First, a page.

DIY Clothing Design: Design Clothes Unique to Your Style and Silhouette | Robyn Burgess | Skillshare

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DIY Clothing Design: Design Clothes Unique to Your Style and Silhouette

teacher avatar Robyn Burgess, Sewist & Designer

Watch this class and thousands more

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Taught by industry leaders & working professionals
Topics include illustration, design, photography, and more

Watch this class and thousands more

Get unlimited access to every class
Taught by industry leaders & working professionals
Topics include illustration, design, photography, and more

Lessons in This Class

7 Lessons (41m)
    • 1. Introduction

    • 2. Getting Started

    • 3. Exploring Silhouettes

    • 4. Understanding Your Fabric

    • 5. Planning Construction Details

    • 6. Combining Patterns

    • 7. Final Thoughts

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About This Class

No pattern, no problem. Create your own custom garment sketch and sewing plan inspired by the professionally designed clothes that you love most!

At 6’2’’, Robyn Burgess struggled to find clothes that fit both her inseam and her bold style. Tired of never feeling comfortable in the clothes she owned and constantly contributing to the fast fashion industry, Robyn decided to start making her own clothes. What began as a side project has turned into an entire custom-made wardrobe and a sewing blog beloved by a community of other curious, fashion-forward creatives.

Now, with years of stylish pieces under her belt, she’s ready to teach you how to fill your closet with your own handmade clothes. If you’re looking to create clothes with a designer aesthetic that are high-quality, budget-friendly, and sustainable, you’ll get just that as you learn how to create custom sewing patterns based on the clothing you already like.

In this class, you’ll discover how to sketch and plan your own made-to-measure garment design based on clothes you already feel confident—with no art, design, or drawing skills required!

Working with Robyn you’ll:

  • Discover how your ideal neckline, waistline, and length affects your design
  • Create a garment with a shape that works well through your hips, bust, and waist
  • Choose the right fabric drape, weight, stretch and opacity for your garment
  • Utilize seams and lining to make your garment look professionally made
  • Combine pre-made patterns to make a pattern custom to you

Plus, Robyn shares multiple garments she loves and how she has used them as inspiration for her own sewing.

From those curious about fashion design to sewists looking to add their own spin to their craft, anyone with a pen and a touch of creativity can leave this class with a design and garment custom to them.

In this class, Robyn uses a sketchpad, pencil, pen, eraser, and a printable full-body croquis drawing of a fashion model to make her custom design sketch. Consider scrolling through your favorite designers or flipping through some fashion magazines for design inspiration before you get started. To continue your sewing journey, explore Robyn's Learning Path Sew Custom Clothing from Scratch.

Meet Your Teacher

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Robyn Burgess

Sewist & Designer


My name is Robyn Andrea Burgess. I’m 6’2″ and I’ve been this gloriously tall since I was 13. I’ve always loved making every hallway and sidewalk my runway, but finding fashions that fit all of my proportions is a struggle. I started my fashion design and sewing journey in 2015 to build a wardrobe of quality garments that fit my inseam and my bold style. I hope Styles InSeams will inspire you to create outfits that show the world how fabulous you are!


Follow me on Instagram for daily sewing inspiration.

See all of my me-made looks on the blog and shop my sewing pattern designs to make your own.

See full profile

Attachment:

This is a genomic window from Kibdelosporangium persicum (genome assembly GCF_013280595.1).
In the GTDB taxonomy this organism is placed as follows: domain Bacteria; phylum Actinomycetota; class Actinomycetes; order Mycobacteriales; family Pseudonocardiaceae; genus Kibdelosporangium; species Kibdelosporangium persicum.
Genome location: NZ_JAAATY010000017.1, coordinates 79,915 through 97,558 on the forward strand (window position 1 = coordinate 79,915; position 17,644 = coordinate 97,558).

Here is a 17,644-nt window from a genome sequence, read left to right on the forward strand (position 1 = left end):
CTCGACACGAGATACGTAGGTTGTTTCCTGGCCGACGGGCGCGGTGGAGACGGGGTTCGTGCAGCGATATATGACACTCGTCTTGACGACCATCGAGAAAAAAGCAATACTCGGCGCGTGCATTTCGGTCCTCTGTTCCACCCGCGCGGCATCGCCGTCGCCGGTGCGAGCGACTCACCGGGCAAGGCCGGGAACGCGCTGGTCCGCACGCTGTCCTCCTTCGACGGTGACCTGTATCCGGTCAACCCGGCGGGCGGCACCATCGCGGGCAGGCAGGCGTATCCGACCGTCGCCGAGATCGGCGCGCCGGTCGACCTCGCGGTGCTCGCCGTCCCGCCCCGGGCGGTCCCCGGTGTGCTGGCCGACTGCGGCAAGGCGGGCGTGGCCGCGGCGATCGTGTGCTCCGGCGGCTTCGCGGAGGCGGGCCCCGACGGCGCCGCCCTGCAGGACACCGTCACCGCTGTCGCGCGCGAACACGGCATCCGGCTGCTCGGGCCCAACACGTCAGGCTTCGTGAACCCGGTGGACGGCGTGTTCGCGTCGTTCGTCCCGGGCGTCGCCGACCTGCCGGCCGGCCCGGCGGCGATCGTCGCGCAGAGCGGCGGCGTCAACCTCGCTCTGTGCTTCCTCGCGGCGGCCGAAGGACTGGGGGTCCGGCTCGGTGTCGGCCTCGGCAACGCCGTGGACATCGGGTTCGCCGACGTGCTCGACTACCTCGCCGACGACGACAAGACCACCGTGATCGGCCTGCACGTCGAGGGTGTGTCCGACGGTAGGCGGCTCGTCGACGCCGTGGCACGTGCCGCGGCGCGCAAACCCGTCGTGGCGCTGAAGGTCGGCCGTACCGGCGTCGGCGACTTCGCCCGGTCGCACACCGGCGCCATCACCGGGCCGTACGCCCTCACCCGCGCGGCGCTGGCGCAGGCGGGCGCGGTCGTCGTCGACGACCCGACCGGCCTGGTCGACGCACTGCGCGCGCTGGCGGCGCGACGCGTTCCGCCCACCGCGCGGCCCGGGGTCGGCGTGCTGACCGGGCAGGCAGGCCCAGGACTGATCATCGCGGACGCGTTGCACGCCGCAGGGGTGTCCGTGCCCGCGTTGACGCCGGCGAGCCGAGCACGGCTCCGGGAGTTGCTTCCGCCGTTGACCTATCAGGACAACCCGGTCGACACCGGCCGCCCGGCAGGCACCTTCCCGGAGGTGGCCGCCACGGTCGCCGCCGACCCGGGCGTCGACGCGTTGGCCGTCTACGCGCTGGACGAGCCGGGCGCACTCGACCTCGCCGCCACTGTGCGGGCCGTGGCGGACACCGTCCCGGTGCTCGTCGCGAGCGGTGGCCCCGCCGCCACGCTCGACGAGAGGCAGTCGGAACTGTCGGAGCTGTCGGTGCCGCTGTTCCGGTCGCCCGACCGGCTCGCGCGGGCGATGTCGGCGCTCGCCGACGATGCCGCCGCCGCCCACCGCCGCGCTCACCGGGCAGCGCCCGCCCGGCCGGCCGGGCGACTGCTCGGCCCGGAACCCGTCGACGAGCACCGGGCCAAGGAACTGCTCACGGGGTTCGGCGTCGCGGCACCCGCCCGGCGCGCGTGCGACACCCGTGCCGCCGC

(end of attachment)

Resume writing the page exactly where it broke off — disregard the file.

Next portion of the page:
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1. Introduction: [MUSIC] I learned to sew so that I can have a designer's aesthetic at a lower price point, with the kind of quality and sustainability you can't find in fast fashion. [MUSIC] Hi, my name is Robyn Andrea Burgess. I'm a Sewist and founder of Styles InSeams. A fit-obsessed sewing blog and Indeed pattern business. I started sewing six years ago after decades of struggling to find clothes that fit my 6' 2" body, my budget, and my bold, cheerful style. I taught myself how to design and sell a handmade wardrobe. Everything I wear, I create from my imagination and my sewing machine. This class is about decoding, deconstructing, and designing fashion. Do you want your clothes to look like they belong in the pages of Vogue or on the racks with Neiman Marcus? We're going to look at ready-to-wear garments and learn how to replicate them at home. We'll learn about silhouettes, construction details, types of fabrics, and pattern hacking. By the end, you'll create a sketch that you can use as a guide to sew the garment of your dreams. You should take this class if you have an understanding of the basics of sewing. You're looking to get a better understanding of fashion design so that you can start to sketch out some of your own ideas. My wish is for you to get a deeper understanding of this craft. Fine tune your fashion eye, and level up your skill set so you too can hack the fashion industry by mimicking it's designs for a fraction of the price. I'm so excited to teach you everything I know. Let's get started. [MUSIC] 2. Getting Started: [MUSIC] One of the first garments I ever made was based on a design that I had seen online. It was too expensive and wouldn't have fit my 6'2" proportions, but I loved it so much that I got curious about whether I can make something similar. I ended up creating my own version for a friend's wedding and that was the start of my sewing journey. We shell our cash or dress beneath our style because it can seem impossible to create clothes for ourselves that are in fashion and look great on our bodies. Hopefully, by the end of this class, you'll see that there are a set of key elements that make up all clothes. You just have to know what they look like, how they're put together, and what they're called. I taught myself fashion design by visually deconstructing the ready-to-wear designs that I love and I'm going to teach you too. In this class, we're going to bring everything to the Sketchpad and act as fashion designers drawing beautiful couture or ready-to-wear pieces. First things first you're going to need a sketch pad. Get one that you can trace through the paper. Don't get one with two thick of paper, otherwise, the croquis that we want you to have for this class will be a little bit more difficult for you. A croquis is basically a model of the body. You can find these online or you can YouTube a nine head croquis key you can figure out how to draw one with beautiful fashion proportions. The benefit of a croquis is that if you're not very good at drawing like I am not, you can trace these and trace the design onto these without having to know how to have the figure be straight and well proportioned. With a croquis, you can either print them out each time you want to use them and draw directly on the paper, or you can put it behind the page of your sketch pad and then trace directly into your sketchbook so that everything stays together. You're going to need a pencil with a good eraser so that you can make a few mistakes and change details, some pens if you want to lock in that design, and a ruler to help your lines get a little bit straighter. You're going to use all of these materials to create a design and a plan for the actual garment that you want to sell. We're going to take the garment that you found online and create a sketch of it with any design details or personal styling changes that you want and notes about how to recreate it when you actually go to sew. You do not need to be an artist, designer, or have any drawing skills to create a sketch. Its main function is to serve as a visual plan to help you organize the design. Follow along with me and share what you created in the project gallery. Maybe after you've taken this class, you can create more sketches of your favorite pieces at home and share those two. Let's dive in and first explore silhouettes. [MUSIC] 3. Exploring Silhouettes: [MUSIC] We're going to start real fundamental by talking about silhouettes. What is a silhouette? Silhouette is basically the impression that you get of the shape of the garment without having the lights on, without seeing the details. It's effectively just the outer shape. I'm going to start with dresses. When we talk about dresses, there's lots of different shapes they can possibly be. Some of the most common ones are sheath dresses, which are generally pretty fitted to the body. Then you have A-line dresses where they fit to the body and then the skirt goes out and forms an A or goes down like a triangle to the bottom. Then you have other designs like empire. An empire is a waistline and it's Richardson style basically where you have the main seam of the dress directly below the bust. Sometimes you'll find directives online or even still today on the back of Vogue sewing patterns where they'll say that this type of silhouette is ideal for this body type. That's based on how it accentuates, adds volume to or hides different ways of shaping your body. I personally don't believe in that. I think you can wear whatever you want and you can be confident in whatever shape you choose to be confident in. There's probably things that you know about the way that you'd like to dress. For me, I have wide hips, I have a smaller waist. I generally like to accentuate my waste and wear higher waisted pants, even though they say it's 6'2', you shouldn't wear high wasted things because it'll make your legs look longer. Well, I'm okay with that. You can just look in your closet, like, what are the pieces that you already own that make you feel confident in what you're wearing? For this class, it's great if you can find an image of something that you'd love to recreate, it will help ground what you're doing. I am going to use this beautiful beaded strappy dress by Erdem as an example. But please choose anything that you like, anything that you'd like to recreate for yourself. Of course, if it's not 100 percent perfect, that's where we're going to be changing as we discuss design details. The first thing that I wanted to talk about when we're discussing what goes into the silhouette of a garment is design ease. Now, in our fitting and tailoring class, we'll talk about what fitting ease is. That's really like the size and the shape and how much extra room you need in order to be able to move round comfortably. Design ease is any volume, any shape on top of that. Imagine your basic sheath. Imagine something skin-tight that has either no fitting ease or a negative amount of ease. But imagine a voluminous shirt, something with puffed sleeves or a big circle skirt. That's something that might have a lot of design ease. On this example that I'm looking at and I really liked getting these off retailers websites because they show a lot of different views of the dress. In this example, I can see that the bodice of the dress is actually pretty fitted. It hugs tight across the bust. It hugs tight through the top and down to the waist. When it comes down to the skirt of the dress, you can see there's a lot more ease in there. The next element that we'll talk about is the sleeve or the leg style. My example is sleeveless. It's strappy. But that in and of itself is something to talk about. There are a lot of charts online that have the different historical names for different sleeves styles or different leg styles and you can find things like a Bishop sleeve versus a puff sleeve or a cap sleeve and start to understand what those are. This example, it has some straps they go over the shoulder and then a second set of stripes and then a Holter tie. That's how I would describe the sleeve style of this. It's sleeveless or strappy, but there's a few different elements going on at the top. The next decision that we want to make for our garment is the placement of the waistline. In a dress there's only a couple of places where you can really choose to put the waistline. You can have the empire where it's hitting below the bust. You can have it at your natural waist, which is the smallest point of your waste around your body. You can have a dropped waistline which hits a little bit lower down towards the hip. Or if you're making a sheath or a less fitted, more of a loose garment, you don't really have to define a waistline at all, at least not with the shape of the garment. You can do pleats, which is when you have really uniform folded and nicely pressed fabric that's drawn in together. You can have tux where you take that extra fabric and you fold it in and then hide it. Now I'm switching over to the sketchpad and we're going to start just where we left off with the waistline. Where does your design hit? What's going to be comfortable for your body? I'm going to draw mine into the natural waste. It may be faint to you, but I have drawn a Crokie on here that I found online. The next thing that I'm going to add to this design is the shape of my skirt. I'm basing it on this circle skirt. Basically, that is an A-line shape because it hits your body at the waist and the hips, but then it flares out a little bit as it has additional fullness. I'm just going to draw it in a bit. Again, does not have to look great [LAUGHTER]. The next choice that I'm making is the length of the skirt. Because if I were to stop it, say right here ish, I can have a nice little miniskirt. Honestly based on my example, I can have a cute party dress with this exact design just by having a shorter skirt. Or I can bring it a little bit more office-appropriate cocktail party appropriate by bringing it down to the knee. I can come down to the mid-calf and make it midi length. I can come down to mid-shin and have it be T length or I can bring it all the way down to the ankle and make maxi length. I can even extend it to the floor and have it be floor length. I'm just going to draw on my arm line. Again, sometimes it's nice to have a little bit of movement. I'm not great at drawing, but I just do a little squiggly bit so that it looks like it's moving and it's not just this firm static thing. This is probably a circle skirt but it doesn't tell you exactly what circle skirt it is. You can make a circle skirt that's called a quarter circle skirt, a half circle skirt, a full circle skirt. You can have a double-circle skirt. That really is just determining how big the circumference is of that finished arm line. If you want to draw it in, you can make a representation of how much fullness you have by just drawing in some vertical lines to show how much fullness you want it to be. Again, I'm not using any straight lines. They're just going to be a whimsical. Let's say that I want it to be a three-quarter circle skirt. I'm just going to just write that here so I remember that decision that I've made. That's basically the skirt of the dress here. I know that it's hitting at the waist. I know that it's falling to about T length, which is a bit lower than midi length. I know that it has a bit of fullness in it, and it drips like an A-line skirt. Let's talk about the bodice next. We're going to start at the top, which is the neckline, and then move our way down back to the waistline. One of the first things to think about is like how modest or how revealing you want the design to be. I'm going to draw in my bodice now. Remember I'm basing it on this design which has more of a boost A type look. It's really just covering the important bits. It's not necessarily cleavage because it's not just like a plunge, but it's definitely showing some skin. I'm just going to draw it in like I see it here in the example starting with the side seams and then bringing through the middle bit. Then as it comes, got a little bit of shaping like more of a diamond shape here through the bust and it just falls in, let's bring that up a little higher. Then don't worry about symmetry. It doesn't matter. [LAUGHTER] You know what you're doing. Then again, we talked a bit before about the shape of the sleeve here. This is a little bit strappy. They all connect into the top peak here. I'm going to attempt symmetry. There we go. That effectively is the design. I encourage you to take out your Crokie and think about your neckline, your bodice fit, how it fits over your bust, how it fits through your waist, how it fits through your hips and what the length is. In the next lesson, we're going to talk about fabric, which will say so much about the movement of the garment and how it actually looks as you're wearing. [MUSIC] 4. Understanding Your Fabric: [MUSIC] I'm so excited that we've arrived at my favorite part of fashion design and that's choosing fabric and then incorporating that fabric into your design. Now that we have the idea of the silhouette, let's talk about the way that we can use fabric to bring that to light. We're going to be talking about drape and weight and opacity, and other qualities of fabric that make it the right or wrong choice for your design project. Let's dig in. The first element that I want to talk about is stretch. I'm going to demonstrate these different knits to you. They all look slightly ragged because I've used them for projects already but [LAUGHTER] this is a good medium-weight knit. It has really good recovery and really good stretch so I could use this in something that had negative ease in the design, meaning that it can stretch around my body and hold its shape. The next stretch that I have here is really interesting because it is a knit, it's very machiney. It's definitely not a hand-knit but you can see this beautiful texture on it while it still has a good amount of stretch in both directions. Another knit that I have here is a sweater knit. This would be in a category of what we call a stable knit. If you're looking for something that has the qualities of a knit fabric, which you can really see in the texture on the back here, but you want it to hold its shape and it doesn't really need a stretch, you can find stable knits that barely have any stretch in them, but still have this warm sweater feel. There's also a way to make woven fabrics have a good amount of stretch. Think about jeans, for example. Jeans are a woven fabric, but you definitely find stretch jeans. You definitely find skinny jeans out there that have a good amount of stretch and that's because elastin is in them or spandex. If we look at this one, it's got a good amount of stretch, not in this direction, but in this direction, it has a bit of movement. That movement is going to help it fit around your body. It might be a little bit more comfortable to make a really tight-fitted woven garment if you've chosen a fabric that has a little bit of stretch in it because it will have [inaudible] and [inaudible] is what helps it to stay comfortable when you're wearing it and you're sitting and you're bending and you're stretching, instead of it just being rigid on your body. The next thing I want to talk about is drape. Drape is really important when choosing your fabric because it determines how it's going to hang on your body. Is it going to be rigid? Is it going to stand up on its own or is it going to be fluid or drapey, and flow and have movement? Here are two different fabrics and you have basically very different properties, but I want to show you the different drape with them. Here's a beautiful remnant. I got it at FABSCRAP. It's dead stock material, so it's super sustainable. As I open it up you can also hear it rustling, that's a telltale sign that it's a little bit more crisp. This one if I sow it into something, it's going to keep its shape pretty well because it basically holds its shape as it sits up on the table. This is something that doesn't have a ton of drape, it does have some movement to it. It's not totally rigid, but it would be good for making something more structured, where I want something to have volume, I want it to stand up on its own. If I wanted to do a puff sleeve, I would choose something like this because it would keep that puff. [NOISE] On the other hand, I have this nice Eco Varro, it's a viscose aka rayon fabric and it is drapey. As I play with it, as I move it, it flattens itself back up, it goes back into a puddle. Imagine wearing this. If you put this on your body, if you walk with it, it's going to move as you walk. It's going to hang nicely. It's not going to keep its structure. If you wanted a puff sleeve out of this, it's just going to collapse. Don't choose a super drapey fabric for something for volume. Choose a drapey fabric for something that you want a lot of movement in. Next I want to talk about opacity and I also want to show you how the same exact material can have very different qualities. All four of these are silk. They're just very different silks. This is a silk brocade. I actually bought it in Thailand, it's beautiful. It's lovely. It's all silk. It's got a heavier weight to it than the other ones have. It's also like a brocade or jacquard, so you can see it in the back and no light passes through it, which means that it's very opaque. The next one here that I'm going to show is from Garment District in New York City. I've been holding onto it because it's so pretty. [NOISE] If you hear that, you know it's crisp. You know that it doesn't have a tone of drape. This is a silk, it's like a taffeta and I can see a little bit more light through it, but it's very opaque, it's a lot more rigid. But basically, it's been woven in a very different style than that last one. These next two are very drapey examples, but again, very different qualities. What's different between these two? This one, it's pretty opaque, but I can definitely see light through it, but it's got a sheen, so it's got a satin in front on it but it's got a lot of drapes, so it's really flowy. This would make a nice top and you wouldn't necessarily have to put a lining with this one because it's so opaque. You can't really see through it. This one has more of a crepe texture, but you can see a lot more light through it. You could also maybe use this without a lining but if you were making a dress, you probably wouldn't want to have this as a skirt bottom without a lining because your bits would be seen. That's a big question you have to ask yourself when you're buying and choosing fabric. Is this going to be opaque enough to cover myself in the places where I want to be covered, covered my undergarments in the way I want them covered? Or do I need to change the quality of that a little bit by adding a lining? I've shown you several different printed fabrics. You've totally seen what my fabric vibe is, but I wanted to show these are two different cottons and they have very different vibes. This one is embroidered, you can probably only faintly see it, but it has beautiful little hummingbirds and Dragonflies in it. It's a white, basically, cotton lawn that is really super simple and pretty minimalist. But if you want to have a more minimalist wardrobe, if you want to have a light touch, you totally don't have to go with a print. You can add details with embroidered fabrics. You can also add details with different textures and other decisions than just adding color. But then also, you can find beautiful prints that are dead stock as well. A lot of designers actually partner with some fabric stores, especially like Mood Fabrics, where you can find their printed dead stock fabrics right in the store and recreate the actual garment by just buying their fabrics. This is an example of a [inaudible] fabric, I found it in new fabrics. It's just a remix because I've already made a skirt out of it. But check around, you might actually be able to find the fabric exactly for what you're trying to recreate. Thinking back to my example dress, this particular fabric that I pulled out would actually be a good weight and texture to use. It's got a nice satin finish and it's the right weight, but something like this would not be really good for a structured bodice. When we're talking about dresses that have a lot of different qualities to them that being fitted here and loose here and drapey here, but structured here. What you probably need to do is change the qualities of your fabric a little bit by adding extra fabric to it. What I mean by that is choosing either an interfacing and interlining or even just a lining to get your fabric to the qualities that they're going to be. I'm not going to go into too much detail but if I were making a dress out of this as I have before, what I know I would need to do is apply a backing to this to give it more structure so that when I'm putting that needle through the fabric and then I am putting it tight against my body, it's going to have enough structure that doesn't just rip apart at the bodice and then just be a complete mess after one wear. Do your research and think about how do you maybe need to structure the fabric differently to give you the style that you want. Let's go back to our sketch and write down what we've decided. I know that I want a drapey fabric, I want it to have a silky texture. I am going to choose the poor man's silk and do a polyester satin. Now that we've talked about fabric, I want you to get really excited by your choices. There's so much out there. Go to a fabric store, touch something, play around, go online, read the descriptions of it, look how it moves in those videos, and try to figure out what would be the right material and right drape and right texture and right weight for your finished garment. You want to think about practicality. A silk is going to be expensive, a polyester or a rayon might have some of those same qualities, but at a much lower price point. Next up we're going to be talking about construction details or how the garment is made. Meet me in the next lesson. [MUSIC] 5. Planning Construction Details: [MUSIC] Welcome back. In this lesson, we're talking about construction details. Those are the practical decisions about how a garment is actually going to be sown. Really they determine how do you make fabric, which is a 2D object, fit onto your very 3D body? When we're talking about clothes, which we'll get into a lot more in the tailoring class, we have to think about how do we actually get this to fit us? How do we ease in the fullness from point A to point B? That's really where seam lines come in. You have a couple of decisions that you can make. You can choose darts which actually take the fabric and basically fold them in and then press them out so that they go into triangular shapes around your body going from point A to point B, or you can choose seams. Seams is when you're taking two pieces of fabric and you're cutting them on a curve in some type of way so that they ease out that fullness through the curve. A really common way of thinking about darts versus seam lines is thinking about bust and waist darts versus princess seams. A bust and waist dart will go around the contours of your body at your bust and fold out that fabric so that you can get the right amount of additional volume for your bust, whereas the princess seam again, it's going to convert those darts into just getting rid of that extra fabric and creating a line for you to stitch straight. For my sketch, the design that I'm basing it off of has somewhat of a boost da bodice, which means that it's really tightly fitted, basically everywhere. Instead of just having a single princess seam, I actually have to think about seam lines in a number of different places. For this, I know that I have to create shaping between what is the under bust point. This wider point of my body and this smaller point at my waist. The way that I'm going to do that is with seam lines. About the mid point of the bust, I'm just going to draw in a seam line that goes there down to the waist, and I'm going to do it on both sides. I know when I'm actually going to look at a pattern or maybe trying to find a boost da here, I'm going to find something that helps me take out this extra width and brings it down here through seam line. The next thing that I have to think about is actually the bust. Almost regardless of your cup size now, and a cup maybe you can get away with this, but based on your cup size, you're going to need something to give you extra fabric to go around the volume, or the protuberance of your *****. [LAUGHTER] There's a lot of different ways that you can do that. A really common way is to have a seam line that goes across the bust. That's what I saw in the example with the all down dress. It basically comes from here and it curves around here. In this curve, it allows me to ease in the extra fullness and get the extra volume that I need. I'm going to draw that on both sides. If you've chosen a garment that has more design ease, you may not need this many seam lines in order to make it fit all around your body. You might just need a waister. You might not even need a waister, but it's important to think about how do I take it from being a square to being my body? How do I take it from being a paper bag to being this fitted beautiful garment? The way to do that is with seam lines. The next thing that I'm going to think about is if all of this is going on in the front of the garment, what's going on underneath that all? If I just have a piece here, it's going to be frank. It's going to just be flapping in the wind. I need to be able to hide the places where I connect one piece of fabric to another piece of fabric. You can do that either through seam finishes or you can do that through a lining or a facing. If you found an example of a garment online and you don't really know what it looks like inside, that's perfectly okay. Go to your closet, find something that has somewhat of the same shape and look at what choices that they've done there. You can answer a lot of questions by just looking at your ready-to-wear. I do that all the time. I look at a vintage blazer I have in my closet or an old dress that I have, which may not have the exact same shape, but it will tell me the choices that the designer made in order to finish the inside and make it so that I have the outside look of the garment. Let's write down the decisions that we've made about this dress, and I'm going to put them over on this side, just feel variety. We've decided that this bodice is going to be fully lined. For the skirt, again, I want this to be as drapey as possible and the polysatin I'm assuming that I've chose is going to be opaque enough that I don't need a lining for it and I want it to be drapey so I don't need to line the skirt at all. I can just let that hang as it is. Unlined skirt. [NOISE] I've just decided that I am not going to line this skirt, but I still want it to look very professional. What do I need to do about the seam finishes in order to make this look as amazing as possible? When you have a line bodice, you're hiding all of those seam finishes on the inside. You're basically taking fabric and you're putting wrong sides together. You only see nice, neatly finished innards, but when it comes to the online skirt, I'm going to see where this fabric joins at the side seams and probably in the back depending upon where I put my zipper. There's a few different ways that you can finish seams. The most common way of finishing seams is to use an overlocker machine or a zigzag stitch on your machine and just run a line of stitches down the outside to protect that fabric from fraying and falling apart. However, when you're choosing something like a polysatin, that is probably going to fray a lot, meaning that the threads of the fabric will fall apart and tear away from it, you might want something a lot more sturdier to keep those frame bits in and keep the skirt from falling apart. The choice that I would make in this instance, because it's a lightweight fabric, I'm going to choose a French seam. I have a YouTube video about French seams and you can totally go watch that, but basically what a French seam does is it takes and encloses that full outer bit in a second row of stitching so that all you see is a nice neat innards the same as I've chosen for the top. I'm going to mark down what seam choice I've made for the skirt. [NOISE] Now we've made this beautiful dress, but this is a piece of paper and this is the body. How do I actually get into this dress? Closure. What am I doing to actually make it so that I can open up this garment and close it back on its fitted bodice. I'm going to add a zipper. I have a couple of choices with a zipper. I can either put it in the back or I can put it on the side seam. A lot of really high-end garments will choose to put it in the side seam because it's a lot easier to hide it when it's not really a design element. But you can also hide it in different ways. If you choose an invisible zipper and get your practice on and find a way to make a truly invisible zipper, you can have something that's really easy in the back. You can also have a lapsed zipper or if this were a totally different design or if I wanted to change it up, I could put a button placket here and let it close with button. I'm just going to write down my decision here. I've chosen to do an invisible zip in the back of the dress. That's going to be easiest for me and it's going to help keep the look as clean as possible. [NOISE] We've talked about the most important instruction details for our design here, but there's a lot more choices that you can make in the design. This could be fully finished if you're making a simple garment or you could add a lot more to it. You could add top stitching, you could add embroidery, you could add lacework, you could add crochet bits here, you could add a little attachments. At this point, you can add a ton of different design elements that just really show your creativity, or you could stay faithful to the garment that you're trying to replicate. It's totally up to you. In the next lesson, we're going to talk about taking this design and matching it to patterns so you can sow your finished garment. Let's go. [MUSIC] 6. Combining Patterns: [MUSIC] Welcome back. In this lesson, we're going to be taking our sketch and then figuring out how we can use commercially available sewing patterns in order to help realize this into an actual garment. What we can do is take sewing patterns that are made by any designers or big designers and find ways of mashing them together in order to get the look that we want, do a little bit of change ups and get our finished result. We're going to start with my sketch and try to find some sewing patterns and actually help me to make this without having to know draping very well or know pattern-making very well. This particular dress has two big elements that I need help with pattern-making. The first is the top or the bodice, and the second is the skirt. Let's start with the skirt because that's actually really easy. I decided that I wanted to do a three-quarter circle skirt. There are calculators on the Internet where you can help define exactly how to create the proportions for a circle skirt without needing to buy a pattern. I sew one that is all about like a tiered circle skirt. I know Mood Fabrics has one where it's just a circle skirt because it's one of the most basic shapes in fashion design. I encourage you to look it up, find a circle skirt calculator, make all the circle skirts of your dreams. The bodice, however, is a bit more detailed. This is a bustier bodice. It's got fitted cups, it's got fitted around the waistline. There are a number of bustier bodices out there that you can buy because they've been super popular for the last few years. One that's super popular, and I've made a few times before into very different looking garments, but all fits super well, is called the Rose Cafe Bustier. They sell a pattern on Etsy where you can see it basically has the style lines that we're looking for and I can just buy this pattern and instead of having to figure out all of these pieces that go into this bodice, I can take that pattern and fit it here. Again, bustier bodice, fitted bodice, circle skirt. After I found those patterns that fit those needs, there's just some things that I might want to change. What I know is that I'm going to have to add straps. Straps are easy, they're just like straight lines of fabric. Once I find this, I can literally say, I'm going to make some extra straps. I'm going to pin them in. I'm going to see what they look like. I'm going to stand in front of the mirror. I'm going to see what works. All I need to know is I just got to get a little extra fabric in order to make those straps. For this example, I'm just going to write down exactly what patterns I'm going to use. The Rose Cafe Bustier and then I'm going to use a circle skirt calculator [NOISE] and there we have it. I have most of the steps that I need in order to get this design using some patterns. I know I'm going to have to make a couple of pattern-hacking alterations on the back end. But this has gotten me so far there that I feel pretty confident, I can make it without much help at this point. My example is pretty straightforward. I know that I can take two patterns and put them together, aka Franken pattern, this dress. But I wanted to show you two more examples of ways that you can pattern hack to create your design. One more example that I found on the Internet that I really love and I would love to recreate is this dress by Palma Martin. It's beautiful. I can see that it's a nice cotton. It's got beautiful toxin pleated details. Overall, I can tell that this is a shirt dress. I can tell it has it grown on sleeve, it's got a color, it's maxi laying, its got a button pocket, but even just going through these examples, this might be difficult to create even for an experienced pattern drafter. But I know generally the vibe of what I want. I want something that's a little bigger here and it comes down to the waist, it's a shirt dress, and it's all one type of fabric. I've actually found a pattern that's sold by Vogue that is so much like this dress that I know I can get the vibe of it without having to do a lot of that pattern-making myself. Here's the top. It's Vogue V1874 and it's got a lot of those same details. It's got fullness of top and then it's got fleets through the waste. It's a shirt by most of the design and shaping is alright there. Another good way of looking at a pattern online is to open up and look at the line art. You can see that compared to this dress, it's pretty dang similar. Maybe the tops are a little different, but it's got the vibe. It's perfect for my use case. All I would need to do for a pattern like this is lengthen it. I could take view A and then just make it as long or as short as I want. Without having to do really any pattern drafting, without having to Franken pattern in out of multiple patterns, I can make that beautiful dress for a lot less money and without a huge headache of actually creating it. Here's an example of a shirt that I've been like a low-key obsessed with for a couple of months now. It's by this Australian brand Aje. What I have here is an example of a shirt that is a basic shirt, but it's got a lot of sewing detail in the front. For this one, I actually just want to find a regular pattern. I found a buttery pattern that basically is something that I can make a basic shirt, a bunch of times. But I can add all of these toxin pleats to it and make it something really special. I've actually started to make this shirt. I started with just figuring out this texture detail and then going ahead and making the whole shirt in a different color, that's great for my skin. If you're interested in seeing how it's made, check the link in my resources and I'll show you the whole process of how I recreated this exact shirt. In this lesson, we talked about pattern hacking, ready-to-wear. I encourage you make lists of all the things you'd love to see in your handmade wardrobe and then just go looking. Looking at sewing patterns. See if you need to pattern half a couple of them together or Franken pattern a couple of them together or see if there's maybe an exact pattern match for what you're trying to make. Get social, ask around. Someone may know the perfect example for that garment, and really just explore your creativity. Keep looking around, keep buzzing around finding something, and you can really get to what you want to create. [MUSIC] 7. Final Thoughts: [MUSIC] Congratulations on finishing this class. Now you're equipped with a lot of the terminology and know to be able to look at garments online, look at garments you find in stores, look at garments you find in fashion magazines, and try to figure out how you can make those your very own. I encourage you, every time you find something that you really like, use this as a lesson, take this and create a little sketchbook just full designs that you'd like to recreate for yourself. Think about how you make that silhouette perfect for your body, for your wants, and how much skin you show or you don't show. Think about how you can choose fabrics that fit your lifestyle or your budget, how you actually construct that garment. Like what's going to help with the durability that you need in order to make this live in your life for a good long while and how do you choose those finishes and those extra little pops that really make it your unique signature? I do this all the time before I'm sewing a garment. I make a sketch. I make these exact notes and I think you can do this every time. Even if you don't sew all of those that you create, do this as a practice to just get your creative juices flowing and just feel even more empowered to be able to create anything that you see. I encourage you to check out the class resources, see what's available there to help you along your journey. Please, please, share the sketches that you design and the layouts that you create. I can't wait to see what you've made in the project gallery and thank you again for joining. I hope to see you again soon.